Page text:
Obama Says a New Tax Is 'The Most Elegant Way' to Stop Climate Change

Susan Jones | December 1, 2015 | 9:56am EST
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President Barack Obama speaks at a news conference at the Organization for Economic Cooperation and Development in Paris, on Tuesday, Dec. 1, 2015. (AP Photo/Evan Vucci)

(CNSNews.com) - At news conference in Paris on Tuesday, President Obama said "the most elegant way" to reduce carbon emissions is "to put a price on it."

He was responding to a reporter who asked Obama, "I wonder if you see any political path back home toward putting a price on carbon?"

"I have long believed that the most elegant way to drive innovation and to reduce carbon emissions is to put a price on it. This is a classic market failure," Obama replied.

"If you open up an Econ 101 textbook, it will say the market's very good about determining prices and allocating capital towards its most productive use, except there's certain externalities, there's certain things that the market just doesn't count, it doesn't price, at least not on its own. Clean air is an example; clean water -- or the converse, dirty water, dirty air.

"In this case, the carbons that are being sent up that, ah -- originally we didn't have the science to fully understand, we do now. And if that's the case, if you put a price on it, then the entire market would respond.

"And the best investments and the smartest technologies will begin scrubbing, effectively, our entire economy.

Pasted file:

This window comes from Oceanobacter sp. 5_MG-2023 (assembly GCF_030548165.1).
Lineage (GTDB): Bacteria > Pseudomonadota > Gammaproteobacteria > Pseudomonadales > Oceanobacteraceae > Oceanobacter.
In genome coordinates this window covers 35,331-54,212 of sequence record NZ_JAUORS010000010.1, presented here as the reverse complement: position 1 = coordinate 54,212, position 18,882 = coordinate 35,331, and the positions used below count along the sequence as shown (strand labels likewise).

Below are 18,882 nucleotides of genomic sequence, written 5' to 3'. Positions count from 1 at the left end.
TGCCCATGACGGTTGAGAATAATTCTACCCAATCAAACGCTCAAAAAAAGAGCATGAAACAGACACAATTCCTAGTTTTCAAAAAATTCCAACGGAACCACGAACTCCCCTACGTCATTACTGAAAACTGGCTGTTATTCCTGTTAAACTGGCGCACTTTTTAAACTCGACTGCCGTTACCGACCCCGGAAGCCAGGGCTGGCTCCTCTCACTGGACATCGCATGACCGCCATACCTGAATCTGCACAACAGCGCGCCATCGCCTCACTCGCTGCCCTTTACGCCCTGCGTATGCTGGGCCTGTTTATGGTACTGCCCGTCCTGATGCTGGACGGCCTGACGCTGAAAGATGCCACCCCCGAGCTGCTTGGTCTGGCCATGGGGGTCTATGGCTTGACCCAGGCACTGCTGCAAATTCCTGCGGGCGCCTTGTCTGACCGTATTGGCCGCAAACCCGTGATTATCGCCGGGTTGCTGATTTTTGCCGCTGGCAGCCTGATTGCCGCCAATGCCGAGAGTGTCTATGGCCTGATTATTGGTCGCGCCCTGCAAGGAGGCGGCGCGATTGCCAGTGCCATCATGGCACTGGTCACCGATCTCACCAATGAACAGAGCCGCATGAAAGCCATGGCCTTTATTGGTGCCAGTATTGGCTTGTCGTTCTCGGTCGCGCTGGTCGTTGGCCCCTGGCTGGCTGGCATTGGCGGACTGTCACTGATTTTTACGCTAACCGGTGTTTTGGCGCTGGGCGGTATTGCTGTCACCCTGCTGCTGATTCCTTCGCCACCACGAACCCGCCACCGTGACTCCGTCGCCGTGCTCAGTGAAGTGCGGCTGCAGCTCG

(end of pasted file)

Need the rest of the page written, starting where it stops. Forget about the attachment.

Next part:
"But it's difficult, and so I think that, as the science around climate change is more accepted, as people start realizing that even today, you can put a price on the damage that climate change is doing.

"You go down to Miami, and when it's flooding at high tide on a sunny day and fish are swimming through the middle of the streets, you know, there's a cost to that. And insurance companies are beginning to realize that in terms of how they price risk.

"And the more the market on its own starts putting a price on it, because of risk -- it may be that the politics around setting up a cap and trade system, for example, shifts as well."

During a visit to Australia last year, Obama vowed to contribute $3 billion from the U.S. Treasury to the United Nation’s Green Climate Fund. "We are going to contribute $3 billion to the Green Climate Fund so we can help developing nations deal with climate change,” he said.

The Green Climate Fund aims to promote a “paradigm shift” in the use of energy and in development.

Obama on Tuesday said he's "not under any illusion that this Congress will impose something like that."

But he noted that "it was conservatives and Republicans and center-right think tanks that originally figured out that this was a smarter way to deal with pollution than a command and control system."

He also noted that former President George H.W. Bush and his EPA "who effectively marshalled this approach to deal with acid rain. We ended up solving it a lot faster, and a lot cheaper, than anybody had anticipated."

Obama said his "main message" from Paris is that "climate change is a massive problem. It is a generational problem. It's a problem that, by definition, is just about the hardest thing for any political system to absorb, because the effects are gradual, they're diffuse, ah -- people don't feel it iimmediately and so there's not a lot of constituency pressure on politicians to do something about it right away."

Also See:
Obama: $3B for U.N. Climate Fund ‘A Smart Investment for Us to Make’


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